Eric Cantor Quits As Majority Leader, Endorses Kevin McCarthy As Successor
Eric Cantor announced Wednesday that he is quitting as House Majority Leader after a shocking primary defeat that has swiftly shaken up the Republican Party.
“While I intend to serve out my term as a member of Congress in the 7th District of Virginia, effective July 31, I will be stepping down as majority leader,” Cantor told reporters at the Capitol, according to a Huffington Post report. “It is with great humility that I do so, knowing the tremendous honor it has been to hold this position.”
The Virginia Republican was once thought to be a lock for Speaker after John Boehner, but Tuesday’s result threw the GOP House leadership into question. Cantor weighed in on the scramble to succeed him, saying that “if my dear friend and colleague [Majority Whip] Kevin McCarthy does decide to run, I think he’d make an outstanding majority leader. I will be backing him with my full support.”
As rumors swirled earlier Wednesday, Washington Post reporter Robert Costa took to Twitter to track the fast-moving developments.
Since Sessions and Hensarling are in shadows mulling but ambitious, McCarthy moving ahead on floor as if he’s father figure, rightful heir
— Robert Costa (@costareports) June 11, 2014
Member doing informal whip counts for ML says “McCarthy has this locked,” does not think Jeb H can mount a sig. bid, wonders if JH will run — Robert Costa (@costareports) June 11, 2014
Costa also ran into former Republican Speaker and Illinois congressman Dennis Hastert at the Capitol, who offered a philosophical take on the nature of political life.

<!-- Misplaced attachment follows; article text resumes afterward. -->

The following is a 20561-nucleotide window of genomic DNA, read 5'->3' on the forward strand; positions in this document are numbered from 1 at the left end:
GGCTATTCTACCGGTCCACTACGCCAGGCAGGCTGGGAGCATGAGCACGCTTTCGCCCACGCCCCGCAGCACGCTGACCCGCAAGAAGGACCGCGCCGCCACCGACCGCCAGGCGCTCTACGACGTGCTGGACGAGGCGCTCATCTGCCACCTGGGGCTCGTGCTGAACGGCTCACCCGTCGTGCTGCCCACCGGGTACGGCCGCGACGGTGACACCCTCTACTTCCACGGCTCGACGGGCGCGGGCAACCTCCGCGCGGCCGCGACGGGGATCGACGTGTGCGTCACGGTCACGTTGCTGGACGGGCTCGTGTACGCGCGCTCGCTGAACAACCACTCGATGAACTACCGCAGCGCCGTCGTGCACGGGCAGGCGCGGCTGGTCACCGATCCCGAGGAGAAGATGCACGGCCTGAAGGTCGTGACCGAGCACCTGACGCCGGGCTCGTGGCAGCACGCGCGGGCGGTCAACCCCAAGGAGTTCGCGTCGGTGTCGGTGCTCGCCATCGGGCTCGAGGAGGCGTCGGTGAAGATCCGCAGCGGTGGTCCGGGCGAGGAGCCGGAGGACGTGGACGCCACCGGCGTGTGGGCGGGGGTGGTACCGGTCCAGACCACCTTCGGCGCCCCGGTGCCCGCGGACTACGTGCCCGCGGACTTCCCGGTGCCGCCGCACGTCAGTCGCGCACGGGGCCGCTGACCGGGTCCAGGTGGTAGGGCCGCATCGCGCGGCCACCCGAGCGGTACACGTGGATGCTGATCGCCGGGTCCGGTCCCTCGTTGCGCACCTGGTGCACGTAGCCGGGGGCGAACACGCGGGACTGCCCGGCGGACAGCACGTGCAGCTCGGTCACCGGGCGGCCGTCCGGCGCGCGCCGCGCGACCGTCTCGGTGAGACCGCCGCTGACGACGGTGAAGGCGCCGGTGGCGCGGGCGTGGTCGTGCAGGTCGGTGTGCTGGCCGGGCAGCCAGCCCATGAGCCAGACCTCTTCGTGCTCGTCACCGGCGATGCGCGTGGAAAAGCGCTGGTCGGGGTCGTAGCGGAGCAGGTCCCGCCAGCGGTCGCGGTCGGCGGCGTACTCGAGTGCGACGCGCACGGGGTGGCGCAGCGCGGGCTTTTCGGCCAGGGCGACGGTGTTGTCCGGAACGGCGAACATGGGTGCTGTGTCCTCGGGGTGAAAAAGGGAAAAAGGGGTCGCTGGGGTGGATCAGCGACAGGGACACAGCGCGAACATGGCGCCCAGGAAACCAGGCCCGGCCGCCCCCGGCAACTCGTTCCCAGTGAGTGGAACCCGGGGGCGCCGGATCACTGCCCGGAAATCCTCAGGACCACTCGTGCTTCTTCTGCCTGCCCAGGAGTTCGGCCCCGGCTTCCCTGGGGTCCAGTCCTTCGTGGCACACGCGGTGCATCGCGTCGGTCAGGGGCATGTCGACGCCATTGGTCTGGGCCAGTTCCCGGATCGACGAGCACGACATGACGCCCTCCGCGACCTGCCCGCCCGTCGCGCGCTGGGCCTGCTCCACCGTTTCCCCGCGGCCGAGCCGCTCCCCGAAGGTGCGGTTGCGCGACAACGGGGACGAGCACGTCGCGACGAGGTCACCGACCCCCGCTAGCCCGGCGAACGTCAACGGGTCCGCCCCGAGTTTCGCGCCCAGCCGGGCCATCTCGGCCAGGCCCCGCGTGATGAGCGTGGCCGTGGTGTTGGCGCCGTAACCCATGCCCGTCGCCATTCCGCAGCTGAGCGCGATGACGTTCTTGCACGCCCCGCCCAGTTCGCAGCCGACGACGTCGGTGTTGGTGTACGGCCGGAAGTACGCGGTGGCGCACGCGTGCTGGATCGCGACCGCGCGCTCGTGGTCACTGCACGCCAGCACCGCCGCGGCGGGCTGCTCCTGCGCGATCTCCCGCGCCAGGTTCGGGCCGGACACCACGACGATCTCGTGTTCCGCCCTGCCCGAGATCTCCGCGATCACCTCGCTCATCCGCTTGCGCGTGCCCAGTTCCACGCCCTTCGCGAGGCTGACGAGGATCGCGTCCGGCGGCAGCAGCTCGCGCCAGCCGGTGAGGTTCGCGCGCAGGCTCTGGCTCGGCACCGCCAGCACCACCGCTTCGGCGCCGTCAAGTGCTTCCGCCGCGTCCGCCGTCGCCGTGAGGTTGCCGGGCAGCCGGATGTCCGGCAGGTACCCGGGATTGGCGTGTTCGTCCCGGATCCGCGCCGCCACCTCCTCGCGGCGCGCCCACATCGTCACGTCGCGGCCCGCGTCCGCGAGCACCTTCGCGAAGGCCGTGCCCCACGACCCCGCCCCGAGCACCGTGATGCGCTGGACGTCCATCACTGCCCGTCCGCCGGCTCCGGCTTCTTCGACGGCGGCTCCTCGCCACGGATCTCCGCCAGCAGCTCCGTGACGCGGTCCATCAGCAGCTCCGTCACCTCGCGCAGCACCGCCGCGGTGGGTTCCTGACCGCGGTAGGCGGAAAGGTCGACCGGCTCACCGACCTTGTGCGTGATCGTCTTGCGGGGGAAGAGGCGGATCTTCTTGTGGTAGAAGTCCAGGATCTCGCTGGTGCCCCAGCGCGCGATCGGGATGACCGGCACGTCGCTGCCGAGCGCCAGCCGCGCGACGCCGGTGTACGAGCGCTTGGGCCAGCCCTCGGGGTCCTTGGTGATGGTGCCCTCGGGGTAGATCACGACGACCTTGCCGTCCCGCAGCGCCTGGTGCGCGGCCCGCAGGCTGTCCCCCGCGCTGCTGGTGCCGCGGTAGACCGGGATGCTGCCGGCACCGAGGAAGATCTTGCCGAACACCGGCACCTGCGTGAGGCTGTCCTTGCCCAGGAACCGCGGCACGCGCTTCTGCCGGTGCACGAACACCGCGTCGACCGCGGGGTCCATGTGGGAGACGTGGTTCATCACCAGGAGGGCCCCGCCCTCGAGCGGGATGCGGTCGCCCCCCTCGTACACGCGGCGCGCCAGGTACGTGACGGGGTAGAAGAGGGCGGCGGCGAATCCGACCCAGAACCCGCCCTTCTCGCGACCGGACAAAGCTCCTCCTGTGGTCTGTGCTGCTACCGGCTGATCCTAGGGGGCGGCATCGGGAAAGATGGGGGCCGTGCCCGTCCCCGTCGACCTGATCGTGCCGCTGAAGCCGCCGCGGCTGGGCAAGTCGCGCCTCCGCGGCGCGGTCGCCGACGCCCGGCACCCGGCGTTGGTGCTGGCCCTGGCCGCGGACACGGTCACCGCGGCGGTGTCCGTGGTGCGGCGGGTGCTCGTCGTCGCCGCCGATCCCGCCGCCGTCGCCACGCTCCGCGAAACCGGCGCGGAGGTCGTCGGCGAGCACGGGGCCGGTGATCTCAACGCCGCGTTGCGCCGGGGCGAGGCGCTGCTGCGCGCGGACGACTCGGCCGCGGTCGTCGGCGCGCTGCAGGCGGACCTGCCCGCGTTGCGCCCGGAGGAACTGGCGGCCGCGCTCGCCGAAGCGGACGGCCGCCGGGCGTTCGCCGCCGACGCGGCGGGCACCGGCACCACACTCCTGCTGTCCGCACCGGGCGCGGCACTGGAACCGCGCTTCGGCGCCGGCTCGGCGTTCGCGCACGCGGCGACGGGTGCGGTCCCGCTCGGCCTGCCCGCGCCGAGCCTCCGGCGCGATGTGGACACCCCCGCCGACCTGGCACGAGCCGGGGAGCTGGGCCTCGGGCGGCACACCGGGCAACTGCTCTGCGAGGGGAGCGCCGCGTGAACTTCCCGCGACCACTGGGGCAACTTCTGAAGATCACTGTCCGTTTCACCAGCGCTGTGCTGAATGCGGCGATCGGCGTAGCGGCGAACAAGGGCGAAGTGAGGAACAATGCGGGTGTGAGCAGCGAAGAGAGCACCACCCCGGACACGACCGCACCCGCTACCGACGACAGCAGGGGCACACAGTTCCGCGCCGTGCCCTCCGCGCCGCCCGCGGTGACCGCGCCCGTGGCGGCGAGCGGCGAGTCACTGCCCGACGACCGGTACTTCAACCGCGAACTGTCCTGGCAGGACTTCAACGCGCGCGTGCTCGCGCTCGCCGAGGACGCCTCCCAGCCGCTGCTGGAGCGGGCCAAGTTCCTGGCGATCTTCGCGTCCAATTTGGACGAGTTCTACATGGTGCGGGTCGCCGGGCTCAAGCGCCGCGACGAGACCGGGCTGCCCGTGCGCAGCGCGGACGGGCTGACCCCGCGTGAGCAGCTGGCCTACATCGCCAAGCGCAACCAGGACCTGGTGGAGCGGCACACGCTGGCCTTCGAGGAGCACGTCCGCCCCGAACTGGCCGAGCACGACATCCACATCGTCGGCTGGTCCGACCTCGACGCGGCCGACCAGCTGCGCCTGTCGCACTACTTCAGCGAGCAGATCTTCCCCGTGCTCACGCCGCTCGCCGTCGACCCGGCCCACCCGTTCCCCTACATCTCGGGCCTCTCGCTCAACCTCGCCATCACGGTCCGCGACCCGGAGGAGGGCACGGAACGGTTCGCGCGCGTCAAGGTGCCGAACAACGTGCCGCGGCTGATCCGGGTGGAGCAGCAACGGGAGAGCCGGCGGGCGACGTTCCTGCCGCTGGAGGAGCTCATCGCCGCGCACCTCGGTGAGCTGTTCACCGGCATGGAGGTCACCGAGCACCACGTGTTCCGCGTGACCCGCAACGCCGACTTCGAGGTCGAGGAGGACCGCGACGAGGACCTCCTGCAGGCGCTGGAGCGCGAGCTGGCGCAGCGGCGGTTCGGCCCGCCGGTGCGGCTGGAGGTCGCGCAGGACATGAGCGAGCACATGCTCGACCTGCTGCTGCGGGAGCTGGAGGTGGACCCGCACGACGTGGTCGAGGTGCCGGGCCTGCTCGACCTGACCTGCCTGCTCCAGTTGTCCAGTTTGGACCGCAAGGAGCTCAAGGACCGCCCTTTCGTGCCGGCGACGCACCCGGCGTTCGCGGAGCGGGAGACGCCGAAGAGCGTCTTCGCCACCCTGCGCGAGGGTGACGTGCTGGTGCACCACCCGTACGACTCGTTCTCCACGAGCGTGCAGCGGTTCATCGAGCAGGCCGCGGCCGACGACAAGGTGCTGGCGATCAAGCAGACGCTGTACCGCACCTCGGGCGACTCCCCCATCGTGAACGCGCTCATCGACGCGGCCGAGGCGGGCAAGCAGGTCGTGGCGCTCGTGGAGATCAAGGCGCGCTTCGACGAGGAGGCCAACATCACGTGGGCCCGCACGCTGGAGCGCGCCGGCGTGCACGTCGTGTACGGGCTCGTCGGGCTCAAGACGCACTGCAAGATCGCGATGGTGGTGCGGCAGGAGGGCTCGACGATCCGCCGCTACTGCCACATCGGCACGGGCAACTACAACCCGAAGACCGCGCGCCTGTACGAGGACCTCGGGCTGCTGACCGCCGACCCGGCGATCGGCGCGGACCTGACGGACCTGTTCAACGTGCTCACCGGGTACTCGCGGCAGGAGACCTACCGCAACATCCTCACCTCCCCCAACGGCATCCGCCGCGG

“Things change in this business,” Hastert told Costa. “One day you’re at the top, the next you’re saying goodbye to your staff.”
Rep. Pete Sessions (R-Texas) also threw his hat in the ring Wednesday, setting up a battle between two men who played major roles in 2010’s tea party wave. Sessions led the National Republican Congressional Committee that year, but McCarthy was responsible for recruiting the candidates that delivered a GOP majority.
While the upset has had clear ramifications for national politics, it might not be much of a bellwether. Vox’s Ezra Klein points to the surprise as largely a matter of turnout, noting that Cantor “was beaten by 36,000 of the roughly 65,000” voters in the Republican primary.
Klein reflected on that number:
Put that in context. Virginia’s 7th district has about 758,000 residents. In 2012, 381,000 of them voted in the congressional election. 223,000 of them voted for Eric Cantor.
Cantor’s loss last night came at the hands of about 5 percent of his constituents. It came at the hands of about 9 percent of the total number of people who voted in the district’s 2012 congressional election. It came at the hands of about 16 percent of the people who voted for Cantor in that election.
Nate Silver, meanwhile, described it as largely an outlier that doesn’t change the fact that such challenges are rarely successful.
But those reminders of context are of little solace to Cantor, who first came to Congress in 2001 and had steadily risen up the ranks since. While he shot down the idea of running as a write-in candidate in the general election, he sounded as if he had made at least some peace with Tuesday’s result.
“While I may have suffered a personal setback last night, I couldn’t be more optimistic about the future of this country,” he said. “I’m honored that I’ve had the privilege of serving the people of Virginia’s 7th District.”
photo: Gage Skidmore